“A lot of people are pretty mystified by VR as a whole,” says Marisa DeMarini, an Immersive Content Specialist here at Strivr. “The way an immersive training experience comes together might seem magical, but it’s really a series of very calculated steps that we’ve measured out.”
What steps go into making “magical” immersive experiences? How do you translate business needs into VR content? This is the role of an Immersive Content Specialist. As she creates immersive training modules, Marisa has a hands-on view of exactly how the solution comes together.
What is the role of an Immersive Content Specialist?
I categorize my role as being a hybrid between a filmmaker and a UX designer. I work with production to plan shoots with on-set crews to ensure we’re maximizing our use of 360-degree video. Then, I work with post-production to make sure it all flows together in the end product.
Ultimately, I’m responsible for everything that a learner sees and interacts with in the VR headset. I’m not just making a short film; I’m creating an experience that helps people learn.
What is the process for creating VR experiences that help people learn?
I start out working with the business, as well as with a solutions architect and an instructional designer, to find out more about the learning environment. We get a better understanding of business objectives, which the instructional designer maps to learning outcomes while I determine how we can achieve the outcomes in 360-degree video. We go on-site to the business location – almost like a location scout – so we can setup the most impactful video shoot in the right locations, while also taking note of the limitations of the space. That’s the co-development phase, which we call pre-production, where we map out the best experience according to the business’ needs and goals.
From there, I work hand-in-hand with the instructional designers to whiteboard the future experience. We go through rounds of script revisions, finding the best ways to tweak the dialog, the transitions and the overall experience for the user. Then, we actually film it. It’s my job to ensure that all of the prepwork we’ve done actually gets put into a production formula that makes sense and is achievable.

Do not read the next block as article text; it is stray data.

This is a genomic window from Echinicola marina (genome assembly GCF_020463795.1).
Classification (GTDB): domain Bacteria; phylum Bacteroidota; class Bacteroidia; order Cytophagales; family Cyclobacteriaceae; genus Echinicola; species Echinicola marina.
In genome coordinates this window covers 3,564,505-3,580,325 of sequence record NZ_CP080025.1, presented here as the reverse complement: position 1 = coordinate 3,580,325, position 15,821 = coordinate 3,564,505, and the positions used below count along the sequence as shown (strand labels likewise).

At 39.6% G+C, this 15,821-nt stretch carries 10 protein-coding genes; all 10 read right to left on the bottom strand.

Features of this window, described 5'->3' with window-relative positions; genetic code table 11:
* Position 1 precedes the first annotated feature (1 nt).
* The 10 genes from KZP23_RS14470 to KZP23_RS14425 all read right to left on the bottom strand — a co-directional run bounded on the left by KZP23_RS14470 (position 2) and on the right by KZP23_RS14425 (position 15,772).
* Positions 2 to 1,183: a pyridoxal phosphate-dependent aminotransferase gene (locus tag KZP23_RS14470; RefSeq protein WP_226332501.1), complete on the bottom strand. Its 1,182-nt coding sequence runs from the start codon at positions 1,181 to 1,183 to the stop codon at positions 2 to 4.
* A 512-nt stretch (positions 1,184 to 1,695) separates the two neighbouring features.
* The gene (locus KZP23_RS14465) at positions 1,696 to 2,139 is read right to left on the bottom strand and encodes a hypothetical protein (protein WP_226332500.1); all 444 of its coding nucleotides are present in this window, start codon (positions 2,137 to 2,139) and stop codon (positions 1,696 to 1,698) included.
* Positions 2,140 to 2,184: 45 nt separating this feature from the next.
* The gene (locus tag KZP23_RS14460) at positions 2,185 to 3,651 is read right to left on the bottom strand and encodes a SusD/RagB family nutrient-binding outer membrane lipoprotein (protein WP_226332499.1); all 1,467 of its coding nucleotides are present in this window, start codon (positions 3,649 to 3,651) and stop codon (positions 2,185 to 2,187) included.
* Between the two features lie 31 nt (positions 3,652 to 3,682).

What is the filming process like?
In a sense, it’s pretty standard principle photography. I direct the talent, working with the solutions architect and instructional designer to make sure everything we set out to capture is captured. After everything is filmed, I’m responsible for overseeing creative direction in editorial and ensuring all of the assets are up to par. Think of me as the director of the shoot; I work cross-functionally with post-production, solutions and instructional design to make sure the VR training experience comes together in the best possible way.
What an immersive content specialist brings to the table is experiential expertise. We have extensive backgrounds in VR and film and have worked on dozens of projects, so we know what works and what doesn’t. I work to identify the best production value for the concept at hand, and find any way possible to augment that and make the best product for each customer. I have to ensure that all the little moments of the user experience are mapped out and that every beat is landing where it should.
What kind of challenges do you run into?
I’ve seen a whole array of different types of projects come through our doors.
The basic challenge is typically in the production. We’re trying to execute traditional filmmaking production on a non-traditional set, using 360-degree cameras, which can be more challenging than traditional filmmaking. It’s more like directing theater, where your goal is to bring the viewer’s gaze to where it needs to be for the lesson at hand. We have to use everything in our arsenal to pull that off, sometimes within narrow parameters.
For instance, with 360-filmmaking, we have to be extra careful that none of the crew ends up in the shot. Sounds obvious, right? But when you have a large crew for a single production, it gets more challenging. We’ve found that it works best to keep the filmmaking team lean for this reason — ideally, only eight to ten people. That handful of people have to be as productive and efficient as possible on set.
In addition, even before we get on camera, challenges lie in the design portion of script development. It’s our job to educate customers on how to best serve their learners. Some training scenarios are relatively straightforward — for instance, a retail environment where the main goal of the session is to teach empathy skills. For other types of training – like lockout-tagout for heavy machinery – many more steps and details come into play, and we have to figure out the optimal way to convey a lot of information simply, as well as how to best collect data from the headset so we can start to evaluate trends.
And then there’s the bigger challenge of keeping our finger on the pulse of immersive technology. We spend time researching new and interesting tech that could impact our work in the future. R&D is a fun challenge because the tech that’s simply interesting today will definitely be relevant in a few years, and will drive better learner experiences down the line.
What excites you about your job?
We have a unique vantage point in the VR medium because we’re inspiring natural engagement amongst our users. VR used to be a nebulous and opaque industry, but Strivr is delivering it to the masses in a way that’s never been done before, and that’s invaluable.
What we’re doing here has a lasting power that is only just beginning to be uncovered. My job is to stay on the forefront of all of those things, but also maintain that we’re making the best possible training experiences right now.